Six years have passed since the outbreak of the revolution that led to the ouster and killing of Libyan strongman Muammar Gaddafi. With the country divided between rival clans, some are beginning to miss the old regime, however despised it was at the time. Our reporter Charles Emptaz went to Zintan, near Tripoli, which was the scene of fierce fighting between revolutionaries and pro-Gaddafi loyalists.
Zintan is a city like no other. Perched high in Libya’s north-western Nafusa Mountains, near the capital Tripoli, it played a key role in the revolution. It was here that Gaddafi’s first missiles fell in the west of the country. It was also in Zintan that Saif al-Islam, son of the deposed leader, was imprisoned. Finally, it was in Zintan that the 2014-2015 war between the nationalists and the Islamist brigades ended. Today, what remains of all these battles, victories and defeats? What is left of the ideals of the Libyan revolution?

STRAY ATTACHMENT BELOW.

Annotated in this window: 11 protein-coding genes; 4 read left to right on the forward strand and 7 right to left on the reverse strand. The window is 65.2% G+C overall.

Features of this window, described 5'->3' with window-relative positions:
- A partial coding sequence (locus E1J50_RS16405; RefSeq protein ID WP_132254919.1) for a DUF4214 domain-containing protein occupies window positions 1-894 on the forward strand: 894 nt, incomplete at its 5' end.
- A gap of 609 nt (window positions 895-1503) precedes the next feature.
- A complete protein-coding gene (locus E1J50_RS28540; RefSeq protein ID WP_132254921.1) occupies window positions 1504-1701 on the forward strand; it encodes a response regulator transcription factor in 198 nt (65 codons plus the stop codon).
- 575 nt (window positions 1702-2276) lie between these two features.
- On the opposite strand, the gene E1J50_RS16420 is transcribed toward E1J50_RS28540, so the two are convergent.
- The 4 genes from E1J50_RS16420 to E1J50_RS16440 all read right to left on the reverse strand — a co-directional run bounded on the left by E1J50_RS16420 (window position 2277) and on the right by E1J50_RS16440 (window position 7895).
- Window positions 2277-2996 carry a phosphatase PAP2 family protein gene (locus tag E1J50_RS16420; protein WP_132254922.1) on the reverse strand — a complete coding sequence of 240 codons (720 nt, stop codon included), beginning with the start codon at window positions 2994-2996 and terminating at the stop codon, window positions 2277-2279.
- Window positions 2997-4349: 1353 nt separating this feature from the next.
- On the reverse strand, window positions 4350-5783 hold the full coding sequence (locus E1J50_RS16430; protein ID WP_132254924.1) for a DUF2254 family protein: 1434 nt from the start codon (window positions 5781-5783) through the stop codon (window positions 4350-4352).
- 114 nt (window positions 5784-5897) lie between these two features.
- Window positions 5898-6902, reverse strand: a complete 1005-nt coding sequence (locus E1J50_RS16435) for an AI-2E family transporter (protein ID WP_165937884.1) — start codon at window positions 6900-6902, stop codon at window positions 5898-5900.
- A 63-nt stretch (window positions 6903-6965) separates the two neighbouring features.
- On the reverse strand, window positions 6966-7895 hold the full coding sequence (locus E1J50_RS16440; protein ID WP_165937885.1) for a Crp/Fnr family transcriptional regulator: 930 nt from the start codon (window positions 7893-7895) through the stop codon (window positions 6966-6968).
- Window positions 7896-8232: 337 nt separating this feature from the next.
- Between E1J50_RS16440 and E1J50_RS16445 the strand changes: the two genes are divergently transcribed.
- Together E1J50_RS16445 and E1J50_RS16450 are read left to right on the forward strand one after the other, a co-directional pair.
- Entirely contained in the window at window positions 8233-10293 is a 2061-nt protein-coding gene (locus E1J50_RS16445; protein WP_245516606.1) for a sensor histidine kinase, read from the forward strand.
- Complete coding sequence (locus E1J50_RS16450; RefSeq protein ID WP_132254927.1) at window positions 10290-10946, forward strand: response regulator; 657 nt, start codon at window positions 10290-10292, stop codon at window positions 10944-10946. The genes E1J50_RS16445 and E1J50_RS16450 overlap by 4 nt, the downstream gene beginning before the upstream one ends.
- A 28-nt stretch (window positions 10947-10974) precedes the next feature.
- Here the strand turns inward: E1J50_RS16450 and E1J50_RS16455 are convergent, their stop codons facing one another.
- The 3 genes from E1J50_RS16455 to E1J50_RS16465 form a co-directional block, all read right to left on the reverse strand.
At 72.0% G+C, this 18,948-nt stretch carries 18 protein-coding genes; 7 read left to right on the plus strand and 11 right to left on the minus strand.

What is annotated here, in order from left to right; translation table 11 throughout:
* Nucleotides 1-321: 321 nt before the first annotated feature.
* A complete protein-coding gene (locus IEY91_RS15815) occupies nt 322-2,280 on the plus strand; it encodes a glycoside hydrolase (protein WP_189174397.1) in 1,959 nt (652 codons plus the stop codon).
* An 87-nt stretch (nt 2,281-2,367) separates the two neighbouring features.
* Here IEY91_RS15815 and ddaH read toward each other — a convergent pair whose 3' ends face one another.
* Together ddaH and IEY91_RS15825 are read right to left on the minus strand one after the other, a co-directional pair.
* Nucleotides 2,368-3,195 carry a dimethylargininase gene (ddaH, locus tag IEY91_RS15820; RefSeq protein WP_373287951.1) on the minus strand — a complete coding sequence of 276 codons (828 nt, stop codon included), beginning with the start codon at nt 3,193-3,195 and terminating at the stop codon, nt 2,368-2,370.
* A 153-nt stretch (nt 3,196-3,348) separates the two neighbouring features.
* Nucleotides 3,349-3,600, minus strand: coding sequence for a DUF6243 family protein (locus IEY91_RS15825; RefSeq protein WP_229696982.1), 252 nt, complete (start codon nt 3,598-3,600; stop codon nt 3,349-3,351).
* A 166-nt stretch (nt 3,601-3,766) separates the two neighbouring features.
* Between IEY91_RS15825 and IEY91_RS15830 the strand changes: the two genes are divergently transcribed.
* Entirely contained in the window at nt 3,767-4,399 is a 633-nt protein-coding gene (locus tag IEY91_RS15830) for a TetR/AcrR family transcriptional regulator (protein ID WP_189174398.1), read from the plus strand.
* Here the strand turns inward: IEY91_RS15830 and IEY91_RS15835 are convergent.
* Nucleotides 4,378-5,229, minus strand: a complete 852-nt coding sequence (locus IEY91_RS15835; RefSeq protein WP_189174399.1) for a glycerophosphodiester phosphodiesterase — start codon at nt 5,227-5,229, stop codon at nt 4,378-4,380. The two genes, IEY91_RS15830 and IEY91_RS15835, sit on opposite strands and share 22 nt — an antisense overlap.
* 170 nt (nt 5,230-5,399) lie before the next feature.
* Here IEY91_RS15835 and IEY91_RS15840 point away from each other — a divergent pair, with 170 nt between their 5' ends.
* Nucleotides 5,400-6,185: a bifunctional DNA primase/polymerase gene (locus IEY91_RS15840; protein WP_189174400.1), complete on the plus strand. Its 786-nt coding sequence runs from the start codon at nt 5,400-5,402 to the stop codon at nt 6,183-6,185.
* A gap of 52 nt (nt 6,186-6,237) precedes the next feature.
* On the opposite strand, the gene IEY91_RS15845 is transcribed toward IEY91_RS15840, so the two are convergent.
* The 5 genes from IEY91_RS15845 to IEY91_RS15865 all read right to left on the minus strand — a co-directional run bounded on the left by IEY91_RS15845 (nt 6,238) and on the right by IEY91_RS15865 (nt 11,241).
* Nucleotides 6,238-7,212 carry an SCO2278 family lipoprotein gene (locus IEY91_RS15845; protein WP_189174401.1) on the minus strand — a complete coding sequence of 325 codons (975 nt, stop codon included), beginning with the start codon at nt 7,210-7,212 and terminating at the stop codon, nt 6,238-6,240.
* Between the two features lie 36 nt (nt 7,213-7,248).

To recount the singular history of this city, our reporter met with Zintan’s warlords and inhabitants, sketching the outline of a post-revolutionary Libya, torn between dreams of emancipation and the risk of the country splitting up.